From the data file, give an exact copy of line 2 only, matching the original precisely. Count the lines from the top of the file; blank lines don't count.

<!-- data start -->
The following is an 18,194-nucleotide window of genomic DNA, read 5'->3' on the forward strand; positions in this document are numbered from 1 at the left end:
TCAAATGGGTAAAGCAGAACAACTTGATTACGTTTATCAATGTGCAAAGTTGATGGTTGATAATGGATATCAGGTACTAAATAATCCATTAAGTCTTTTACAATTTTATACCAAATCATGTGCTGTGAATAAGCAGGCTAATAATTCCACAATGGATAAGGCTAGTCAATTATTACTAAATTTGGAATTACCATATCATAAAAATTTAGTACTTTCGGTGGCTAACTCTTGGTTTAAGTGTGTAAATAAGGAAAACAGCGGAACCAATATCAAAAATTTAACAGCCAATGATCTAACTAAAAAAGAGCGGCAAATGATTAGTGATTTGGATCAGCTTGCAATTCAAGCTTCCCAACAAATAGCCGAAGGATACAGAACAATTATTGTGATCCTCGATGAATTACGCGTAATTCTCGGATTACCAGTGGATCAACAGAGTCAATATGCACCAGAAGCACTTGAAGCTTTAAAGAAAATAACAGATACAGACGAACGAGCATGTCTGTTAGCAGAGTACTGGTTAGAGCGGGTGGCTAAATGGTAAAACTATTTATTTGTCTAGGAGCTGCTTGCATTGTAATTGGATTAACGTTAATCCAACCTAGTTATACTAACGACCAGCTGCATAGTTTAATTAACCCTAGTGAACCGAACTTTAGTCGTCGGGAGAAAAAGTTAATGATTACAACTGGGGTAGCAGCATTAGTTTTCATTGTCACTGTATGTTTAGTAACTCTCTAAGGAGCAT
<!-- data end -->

TCAAATGGGTAAAGCAGAACAACTTGATTACGTTTATCAATGTGCAAAGTTGATGGTTGATAATGGATATCAGGTACTAAATAATCCATTAAGTCTTTTACAATTTTATACCAAATCATGTGCTGTGAATAAGCAGGCTAATAATTCCACAATGGATAAGGCTAGTCAATTATTACTAAATTTGGAATTACCATATCATAAAAATTTAGTACTTTCGGTGGCTAACTCTTGGTTTAAGTGTGTAAATAAGGAAAACAGCGGAACCAATATCAAAAATTTAACAGCCAATGATCTAACTAAAAAAGAGCGGCAAATGATTAGTGATTTGGATCAGCTTGCAATTCAAGCTTCCCAACAAATAGCCGAAGGATACAGAACAATTATTGTGATCCTCGATGAATTACGCGTAATTCTCGGATTACCAGTGGATCAACAGAGTCAATATGCACCAGAAGCACTTGAAGCTTTAAAGAAAATAACAGATACAGACGAACGAGCATGTCTGTTAGCAGAGTACTGGTTAGAGCGGGTGGCTAAATGGTAAAACTATTTATTTGTCTAGGAGCTGCTTGCATTGTAATTGGATTAACGTTAATCCAACCTAGTTATACTAACGACCAGCTGCATAGTTTAATTAACCCTAGTGAACCGAACTTTAGTCGTCGGGAGAAAAAGTTAATGATTACAACTGGGGTAGCAGCATTAGTTTTCATTGTCACTGTATGTTTAGTAACTCTCTAAGGAGCAT